A picture of Moyo Okediji sitting in front of his artwork



The phone rang.

“Prof,” It was Ayo’s voice. “If you haven’t made any plans for Christmas, come and have lunch with us. All the kids have traveled. But Biodun is preparing for Christmas as if the house would be packed with children and their friends. She is making assorted stews—egusi, ewedu, ogbono, iru, fishes, meats, etc, etc. Don’t bring anything. Just come with an appetite. Or bring guests!”

“No rice and chicken?” I asked with a knowing smile. I knew his answer.

“You already know that I personally like to make Gari on Xmas,” he said. “But if you want rice and chicken, Biodun will make them for you. Whatever you want, we will prepare for you and your guests.”

When I was growing up, Christmas was the only time that even the most deprived Omo Odo (housemaid) had a right to eat rice and chicken.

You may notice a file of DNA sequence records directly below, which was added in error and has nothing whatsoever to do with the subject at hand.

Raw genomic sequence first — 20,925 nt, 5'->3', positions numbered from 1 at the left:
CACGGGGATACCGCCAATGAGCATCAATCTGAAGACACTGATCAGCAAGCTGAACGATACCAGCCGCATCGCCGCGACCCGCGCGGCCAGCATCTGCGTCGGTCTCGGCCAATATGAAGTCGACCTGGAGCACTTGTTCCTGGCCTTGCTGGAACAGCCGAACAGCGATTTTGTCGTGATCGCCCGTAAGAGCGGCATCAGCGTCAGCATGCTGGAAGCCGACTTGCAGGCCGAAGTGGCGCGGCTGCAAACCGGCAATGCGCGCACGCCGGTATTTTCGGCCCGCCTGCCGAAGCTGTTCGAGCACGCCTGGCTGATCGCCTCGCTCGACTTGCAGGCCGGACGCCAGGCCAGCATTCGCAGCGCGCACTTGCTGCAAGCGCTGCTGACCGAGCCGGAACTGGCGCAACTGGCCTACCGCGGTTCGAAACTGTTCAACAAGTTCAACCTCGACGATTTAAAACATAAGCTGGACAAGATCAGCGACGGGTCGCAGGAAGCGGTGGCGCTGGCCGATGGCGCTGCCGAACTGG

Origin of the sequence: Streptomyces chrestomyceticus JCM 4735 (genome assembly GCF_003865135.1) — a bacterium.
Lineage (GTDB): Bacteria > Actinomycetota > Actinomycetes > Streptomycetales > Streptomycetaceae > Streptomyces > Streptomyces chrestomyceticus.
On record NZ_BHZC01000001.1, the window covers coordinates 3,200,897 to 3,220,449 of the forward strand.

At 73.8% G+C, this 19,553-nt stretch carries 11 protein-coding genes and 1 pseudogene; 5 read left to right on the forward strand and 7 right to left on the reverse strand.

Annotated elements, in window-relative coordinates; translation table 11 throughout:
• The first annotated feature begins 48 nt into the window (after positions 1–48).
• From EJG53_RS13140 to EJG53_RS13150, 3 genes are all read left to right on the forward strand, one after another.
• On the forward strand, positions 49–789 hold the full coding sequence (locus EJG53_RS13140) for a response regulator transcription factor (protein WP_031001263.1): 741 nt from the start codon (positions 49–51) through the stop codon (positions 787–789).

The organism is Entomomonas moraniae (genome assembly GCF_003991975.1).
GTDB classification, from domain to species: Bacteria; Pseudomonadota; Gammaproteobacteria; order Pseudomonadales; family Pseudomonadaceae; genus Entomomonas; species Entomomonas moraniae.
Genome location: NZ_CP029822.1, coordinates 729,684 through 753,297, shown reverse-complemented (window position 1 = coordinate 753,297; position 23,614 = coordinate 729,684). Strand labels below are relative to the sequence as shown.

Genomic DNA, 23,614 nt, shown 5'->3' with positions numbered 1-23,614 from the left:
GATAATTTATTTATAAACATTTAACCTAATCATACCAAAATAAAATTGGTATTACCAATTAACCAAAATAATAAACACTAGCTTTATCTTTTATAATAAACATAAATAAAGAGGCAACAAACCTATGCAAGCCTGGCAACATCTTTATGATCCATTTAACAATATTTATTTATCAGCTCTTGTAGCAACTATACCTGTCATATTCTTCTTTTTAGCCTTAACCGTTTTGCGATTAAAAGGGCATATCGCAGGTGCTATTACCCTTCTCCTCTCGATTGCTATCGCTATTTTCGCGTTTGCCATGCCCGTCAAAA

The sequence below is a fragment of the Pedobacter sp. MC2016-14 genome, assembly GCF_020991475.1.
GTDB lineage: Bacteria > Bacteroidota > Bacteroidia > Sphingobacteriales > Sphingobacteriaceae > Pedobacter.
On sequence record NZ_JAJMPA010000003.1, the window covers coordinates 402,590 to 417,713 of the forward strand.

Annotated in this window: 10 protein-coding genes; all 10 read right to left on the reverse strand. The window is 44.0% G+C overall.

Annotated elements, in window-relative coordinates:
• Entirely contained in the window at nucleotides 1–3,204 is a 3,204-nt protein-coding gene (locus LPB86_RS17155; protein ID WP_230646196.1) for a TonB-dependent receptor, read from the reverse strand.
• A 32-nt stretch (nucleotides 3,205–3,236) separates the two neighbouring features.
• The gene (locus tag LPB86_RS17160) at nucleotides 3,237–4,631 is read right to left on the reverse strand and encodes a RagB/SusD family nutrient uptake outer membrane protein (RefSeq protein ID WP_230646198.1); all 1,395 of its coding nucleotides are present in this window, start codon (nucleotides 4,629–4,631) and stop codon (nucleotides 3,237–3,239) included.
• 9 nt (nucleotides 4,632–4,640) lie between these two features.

Ayo, my friend, told me the story of her stepmother who always made gari for him and gave the others rice and chicken on Christmas.

Ayo’s mother died while giving birth to him and his father married a woman who bore his father two boys and they all grew up together.

But Ayo was always treated poorly, and the excuse was that Ayo had a stubborn head.

Even on Christmas, he ate gari because he typically flunked his exams, and the exam reports always came a few days to Christmas.

In those days, even the most wicked master or mistress wouldn’t serve gari to the housemaids (Omo Odo) on Christmas.

He always watched with dismay as others ate rice and chicken and he ate Eba.

He told me that he has decided to hold on to the Gari on Keresi habit just to remind him him how far he has come in life.

But how fast has time changed!

People are now intentionally preparing Gari for Christmas!

I asked myself: Instead of rice and chicken, is it okay to chop gari on Xmas as the family of my friend is doing?


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